Over the past decade or so, there has been a significant renewed emphasis on community-based approaches to promoting social change and economic development, delivering services, and addressing the needs of people in poverty. One way in which such efforts strategically address this goal is by focusing on the organizational infrastructure of a community, seeking to change the ways that individual community-serving organizations relate to one another and to organizations and actors beyond the community. This paper focuses on one approach to this task: the establishment of broker organizations — local intermediaries responsible for fostering and convening partnerships and networks of relations among existing organizations. It briefly outlines the impetus and rationale for engaging in interorganizational relationships in this context, defines and explores the role of broker organizations as they have played out in a few illustrative cases, and distills some of the central issues that emerge regarding their promise and limitations.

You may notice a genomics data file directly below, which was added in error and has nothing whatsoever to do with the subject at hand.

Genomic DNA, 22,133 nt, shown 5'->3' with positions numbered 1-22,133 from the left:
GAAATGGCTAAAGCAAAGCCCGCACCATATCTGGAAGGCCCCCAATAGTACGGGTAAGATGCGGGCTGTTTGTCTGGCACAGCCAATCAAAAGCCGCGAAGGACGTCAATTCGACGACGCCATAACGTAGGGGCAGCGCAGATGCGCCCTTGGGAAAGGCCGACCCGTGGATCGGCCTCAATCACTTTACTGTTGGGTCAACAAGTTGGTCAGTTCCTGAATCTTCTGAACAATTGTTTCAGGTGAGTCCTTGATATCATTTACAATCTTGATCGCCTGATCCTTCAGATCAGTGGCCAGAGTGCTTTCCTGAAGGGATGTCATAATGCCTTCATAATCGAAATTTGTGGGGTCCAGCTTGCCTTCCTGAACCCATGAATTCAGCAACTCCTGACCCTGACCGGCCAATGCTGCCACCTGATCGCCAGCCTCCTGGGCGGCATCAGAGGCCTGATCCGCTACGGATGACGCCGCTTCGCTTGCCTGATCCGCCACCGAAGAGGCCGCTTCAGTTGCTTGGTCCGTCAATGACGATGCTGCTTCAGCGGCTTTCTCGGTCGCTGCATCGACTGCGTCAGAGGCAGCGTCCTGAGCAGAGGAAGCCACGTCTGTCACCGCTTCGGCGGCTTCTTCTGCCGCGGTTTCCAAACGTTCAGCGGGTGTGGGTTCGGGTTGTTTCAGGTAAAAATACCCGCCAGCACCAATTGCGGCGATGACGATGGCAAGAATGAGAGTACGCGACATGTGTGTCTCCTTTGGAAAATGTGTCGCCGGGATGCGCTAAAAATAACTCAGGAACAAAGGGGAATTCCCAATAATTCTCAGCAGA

Chaskin, R. (2001), "Organizational infrastructure and community capacity: The role of broker organizations", Hartwell, S. and Schutt, R. (Ed.) The Organizational Response to Social Problems (Research in Social Problems and Public Policy, Vol. 8), Emerald Group Publishing Limited, Bingley, pp. 143-166. https://doi.org/10.1016/S0196-1152(01)80009-0Download as .RIS
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